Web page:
If you’re new to Medicare you may be anxious to enroll in a Part D Plan. Prescription drugs cost a lot of money and choosing the right plan from the beginning can make your Medicare experience hassle free.
But if you dive in without having a solid understanding of the Part D program and how it works, you may be frustrated and waste a lot of money.
The following video includes an overview of the 5 things you should know about Part D before you enroll. The Part D program has undergone some significant changes since its inception in 2006 and not knowing how the plan works can leave you out in the cold.
Watch: Part D Video for People New to Medicare
Medicare Part D video summary
You can’t talk about Part D without knowing what it is. Part D was signed into law by President Bush and became effective in 2006. There is some debate whether the motivation was to expand benefits for people on Medicare or give a huge gift to pharmaceutical companies. But regardless, the program is now Part of American entitlement benefits and is a lifesaver for many people.
Part D is not Part of original Medicare but is rather an optional program offered by private insurance companies. You can get your Part D drug coverage in one of two ways. You can enroll in a stand-alone plan or enroll in a Medicare Advantage Plan that includes drug coverage.
Plans are good for one calendar year and you must adhere to strict enrollment periods.
Understanding the terminology of Part D is important. Some terms you should familiarize yourself with include:
- Part D premiums
- Part D deductible
- Initial coverage limit
- Part D donut hole
- Catastrophic coverage
Part D premiums have averaged in the mid-thirty dollar range for the last few years. But it’s possible to may $0 per month if you enroll in a Medicare Advantage Plan that includes drug coverage and has a $0 monthly premium.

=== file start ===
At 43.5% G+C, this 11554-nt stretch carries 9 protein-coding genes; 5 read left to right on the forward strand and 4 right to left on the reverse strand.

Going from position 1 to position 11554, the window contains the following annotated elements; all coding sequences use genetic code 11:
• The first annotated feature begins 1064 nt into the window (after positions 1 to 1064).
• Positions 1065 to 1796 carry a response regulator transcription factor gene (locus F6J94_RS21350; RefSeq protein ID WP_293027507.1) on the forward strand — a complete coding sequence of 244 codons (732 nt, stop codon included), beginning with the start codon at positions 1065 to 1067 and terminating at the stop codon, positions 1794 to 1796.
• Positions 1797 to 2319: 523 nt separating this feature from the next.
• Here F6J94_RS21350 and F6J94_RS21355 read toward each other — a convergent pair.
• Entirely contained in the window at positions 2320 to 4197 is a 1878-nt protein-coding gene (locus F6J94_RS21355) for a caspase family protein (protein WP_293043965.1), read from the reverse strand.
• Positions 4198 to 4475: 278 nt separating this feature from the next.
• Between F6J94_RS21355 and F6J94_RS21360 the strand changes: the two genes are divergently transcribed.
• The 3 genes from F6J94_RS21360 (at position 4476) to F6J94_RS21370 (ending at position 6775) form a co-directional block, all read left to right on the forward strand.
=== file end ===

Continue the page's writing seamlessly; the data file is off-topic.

You may or may not be required to pay a deductible before your plan pays for any drugs. The initial coverage limit is the time when you are paying copayments and coinsurance and your plan is paying their share until $2,850 has been spent.
At this point you will enter the donut hole. The donut hole is to close by 2020 and for 2014 you pay 47% of the company’s cost for generics and 72% for brand-name drugs.
After you have spent $4,550 you leave the donut hole and enter the catastrophic coverage phase where you pay very little for your drugs. And it all starts over the next year!
When you can enroll in a Part D plan
The first time you can enroll is when you first become eligible. To be eligible you must have Medicare Parts A and B and live within the plan’s service area, generally a State.
You have a 7 month window that begins 3 months prior to the month your Medicare becomes effective.
The Annual Election period begins on October 15th and ends December 7th. Information for new plans is made available on October 1st and you can begin comparing plans.
You can switch, drop or enroll in a plan at this time.
There are also Part D Special Enrollment Periods that are generally the result of a change in your circumstances such as moving from your plan’s service are.
The 5 Star Special Enrollment Period allows you to enroll into or switch into a 5 Star rated plan once per year between December 30th and November 8th. But don’t be disappointed if you have very few or no 5 star rated plans available.
In any case enroll in a plan when you are first eligible so you don’t incur the Part D Late enrollment Penalty which can cost you for years.
When comparing Medicare Part D plans the most important thing is to make sure that all your drugs are covered. The list of covered drugs will vary by plan and is called the Part D formulary. Formularies can either be basic or enhanced.
Here are things to consider when comparing plans:
- Part D formulary
- Copayment or coinsurance amounts
- Pharmacy network
- Mail order benefits
The last thing you should be aware of is that the premiums published on the Medicare Plan Finder at medicare.gov may not be what you are really required to pay.
Health Care Reform legislation now requires that Part D premiums be adjusted for your annual income. If you file as an individual and earn more than $85,000 or file jointly and earn above $170,000 you are going to pay more.
Once you have an understanding of how Medicare Part D works and the parameters of coverage you should be able to choose the best plan for your circumstances.